K.C. Sivasankaran : The Chandamama Illustrator

Via The Hindu

In fantasy land, King Vikram and Vetala may still be trying to win against each other, but in real life, they have joined hands to pull off a major victory against change. They continue to remain on the pages ofChandamama, even though the fortunes of the magazine — synonymous with childhood for several generations of Indians — have fluctuated in recent decades, from being closed down for about a year in the late 1990s to changing hands in 2010. 

What’s, however, more heartening is that the man who created the theme picture for the popular series — showing the sword-wielding King Vikram carrying the corpse on his shoulder through a cremation ground — continues to do illustrations forChandamama, unmindful of the vicissitudes of his own life or that of the magazine. 

Sankar is 87 today: that not only makes him the oldest in the Chandamama team but also the only surviving member of the original team — led by none other than its founder, the legendary B. Nagi Reddi — that steered the multilingual magazine to a combined circulation of nine lakh in the mid-1980s. 

It was at the Muthialpet High School, where Nagi Reddi had also studied, that the drawing teacher discovered Sankar’s talent as an artist and often made him come on Sundays — together they would correct the sketches made by the other boys. “‘Look! I asked them to draw a cat but it looks like a rat. What if the inspector of schools comes tomorrow? We will get a black mark.’ In return he would give me drawing books, pencils and erasers. It was he who advised me, ‘Son, do not go for BA or MA. I know your value. You must join the arts school.’”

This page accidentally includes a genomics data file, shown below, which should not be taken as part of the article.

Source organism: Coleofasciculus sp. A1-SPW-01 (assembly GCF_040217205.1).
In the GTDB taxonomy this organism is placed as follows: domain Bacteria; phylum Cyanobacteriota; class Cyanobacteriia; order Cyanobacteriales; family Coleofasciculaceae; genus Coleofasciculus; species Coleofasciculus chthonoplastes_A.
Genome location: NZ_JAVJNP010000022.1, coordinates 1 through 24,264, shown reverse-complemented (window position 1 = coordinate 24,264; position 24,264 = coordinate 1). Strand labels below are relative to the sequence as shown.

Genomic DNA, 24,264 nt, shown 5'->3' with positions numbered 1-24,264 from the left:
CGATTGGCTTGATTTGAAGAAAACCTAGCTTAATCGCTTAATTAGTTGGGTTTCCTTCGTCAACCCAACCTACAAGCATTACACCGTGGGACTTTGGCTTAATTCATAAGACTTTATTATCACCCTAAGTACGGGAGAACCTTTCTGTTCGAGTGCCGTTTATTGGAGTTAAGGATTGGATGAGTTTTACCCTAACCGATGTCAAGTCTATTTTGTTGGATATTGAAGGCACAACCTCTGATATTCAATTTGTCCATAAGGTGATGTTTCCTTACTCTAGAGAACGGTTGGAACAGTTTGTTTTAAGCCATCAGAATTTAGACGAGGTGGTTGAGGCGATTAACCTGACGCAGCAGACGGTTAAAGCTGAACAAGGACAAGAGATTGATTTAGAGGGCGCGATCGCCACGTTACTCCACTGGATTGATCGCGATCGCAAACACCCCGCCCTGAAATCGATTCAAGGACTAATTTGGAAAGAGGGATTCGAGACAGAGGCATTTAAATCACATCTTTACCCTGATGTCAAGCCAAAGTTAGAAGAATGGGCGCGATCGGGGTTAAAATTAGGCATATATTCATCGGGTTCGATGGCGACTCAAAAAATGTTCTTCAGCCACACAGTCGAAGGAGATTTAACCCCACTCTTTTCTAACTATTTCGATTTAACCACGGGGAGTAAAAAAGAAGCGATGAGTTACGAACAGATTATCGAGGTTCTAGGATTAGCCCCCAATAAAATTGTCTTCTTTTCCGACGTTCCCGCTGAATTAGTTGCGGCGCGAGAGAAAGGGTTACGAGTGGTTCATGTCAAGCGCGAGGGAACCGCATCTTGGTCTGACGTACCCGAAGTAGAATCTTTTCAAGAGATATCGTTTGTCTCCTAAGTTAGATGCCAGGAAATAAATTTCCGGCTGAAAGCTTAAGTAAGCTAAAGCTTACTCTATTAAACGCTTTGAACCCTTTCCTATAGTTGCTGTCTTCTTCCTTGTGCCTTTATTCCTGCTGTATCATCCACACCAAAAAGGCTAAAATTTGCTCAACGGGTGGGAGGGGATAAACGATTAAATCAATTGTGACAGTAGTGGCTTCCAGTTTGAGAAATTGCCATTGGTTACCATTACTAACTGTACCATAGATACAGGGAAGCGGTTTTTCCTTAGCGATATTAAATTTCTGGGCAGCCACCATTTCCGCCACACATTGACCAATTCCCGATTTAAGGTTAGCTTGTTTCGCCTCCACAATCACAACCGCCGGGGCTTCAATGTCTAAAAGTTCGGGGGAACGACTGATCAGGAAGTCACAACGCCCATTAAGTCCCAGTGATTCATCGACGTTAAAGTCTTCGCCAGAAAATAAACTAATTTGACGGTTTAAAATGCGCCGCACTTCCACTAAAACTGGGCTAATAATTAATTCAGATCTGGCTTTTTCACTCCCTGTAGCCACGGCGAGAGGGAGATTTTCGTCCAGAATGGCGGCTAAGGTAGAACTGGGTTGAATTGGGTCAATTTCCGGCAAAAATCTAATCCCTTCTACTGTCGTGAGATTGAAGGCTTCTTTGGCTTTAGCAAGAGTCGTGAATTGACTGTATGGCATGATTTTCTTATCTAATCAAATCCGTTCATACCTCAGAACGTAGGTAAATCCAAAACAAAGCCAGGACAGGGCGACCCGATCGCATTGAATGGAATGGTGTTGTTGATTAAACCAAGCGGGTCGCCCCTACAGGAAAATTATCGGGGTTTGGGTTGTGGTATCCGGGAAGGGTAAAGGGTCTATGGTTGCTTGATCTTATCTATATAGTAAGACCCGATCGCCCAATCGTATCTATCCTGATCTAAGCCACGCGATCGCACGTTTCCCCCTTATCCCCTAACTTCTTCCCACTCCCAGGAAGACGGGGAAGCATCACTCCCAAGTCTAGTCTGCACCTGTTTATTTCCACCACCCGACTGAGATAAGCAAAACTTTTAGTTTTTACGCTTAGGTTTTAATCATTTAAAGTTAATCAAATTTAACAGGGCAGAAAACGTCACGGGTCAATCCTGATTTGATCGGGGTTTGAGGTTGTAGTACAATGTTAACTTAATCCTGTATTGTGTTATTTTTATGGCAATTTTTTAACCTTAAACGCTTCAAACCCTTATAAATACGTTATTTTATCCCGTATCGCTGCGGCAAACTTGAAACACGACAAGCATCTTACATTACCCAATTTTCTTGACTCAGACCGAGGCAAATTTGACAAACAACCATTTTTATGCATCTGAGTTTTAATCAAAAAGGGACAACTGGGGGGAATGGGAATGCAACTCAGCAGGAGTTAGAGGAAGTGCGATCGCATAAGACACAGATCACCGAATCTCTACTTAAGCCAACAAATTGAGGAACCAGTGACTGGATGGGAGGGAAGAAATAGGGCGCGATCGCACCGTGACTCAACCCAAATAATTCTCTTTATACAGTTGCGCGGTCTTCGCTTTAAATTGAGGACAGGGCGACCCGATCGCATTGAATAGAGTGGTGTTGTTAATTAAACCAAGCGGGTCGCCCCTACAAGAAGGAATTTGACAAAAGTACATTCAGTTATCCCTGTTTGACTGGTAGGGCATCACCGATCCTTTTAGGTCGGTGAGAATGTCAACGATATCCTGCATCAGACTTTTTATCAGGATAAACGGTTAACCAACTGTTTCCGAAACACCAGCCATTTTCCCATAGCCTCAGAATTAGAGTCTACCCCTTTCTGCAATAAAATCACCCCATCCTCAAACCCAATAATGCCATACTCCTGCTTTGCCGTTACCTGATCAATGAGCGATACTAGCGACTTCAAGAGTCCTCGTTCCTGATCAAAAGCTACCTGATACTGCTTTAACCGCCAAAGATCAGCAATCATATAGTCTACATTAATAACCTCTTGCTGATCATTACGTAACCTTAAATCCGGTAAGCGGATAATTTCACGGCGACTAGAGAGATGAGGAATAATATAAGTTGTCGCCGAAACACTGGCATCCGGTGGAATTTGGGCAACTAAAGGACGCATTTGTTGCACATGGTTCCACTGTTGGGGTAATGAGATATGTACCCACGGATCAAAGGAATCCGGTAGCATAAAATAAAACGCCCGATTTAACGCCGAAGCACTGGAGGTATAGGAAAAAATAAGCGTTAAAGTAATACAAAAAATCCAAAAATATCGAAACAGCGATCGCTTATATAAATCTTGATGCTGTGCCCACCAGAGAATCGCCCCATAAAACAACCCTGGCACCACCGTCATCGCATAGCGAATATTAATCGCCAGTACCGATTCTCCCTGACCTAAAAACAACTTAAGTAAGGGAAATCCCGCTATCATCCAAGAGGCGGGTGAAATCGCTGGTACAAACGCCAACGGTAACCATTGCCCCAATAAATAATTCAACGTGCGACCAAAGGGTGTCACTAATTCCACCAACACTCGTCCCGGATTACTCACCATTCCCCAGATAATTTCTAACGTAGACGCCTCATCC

Immediately after passing out, in 1946, he joined the Tamil magazine Kalaimagal on a monthly salary of Rs. 85. By 1952, he was earning Rs. 150, but that wasn’t sufficient to support a large family, so he was also moonlighting for other magazines, making another Rs. 150. That year, Nagi Reddi hired him for Chandamama, on a salary of Rs. 350: on paper it was shown as Rs. 300 only because Chithra, the chief artist, was drawing Rs. 350.
He may have enriched countless childhoods, yet Sankar lives a modest life. But he has heard stories that make him feel rich: his favourite being that of a young shepherd in Orissa, who preserved his hard-earned copy of Chandamama by rolling it up and inserting it into the hollow of a bamboo. “You know, his ambition in life was to be able to draw like Sankar and Chithra,” says Sankar with the excitement of a child.

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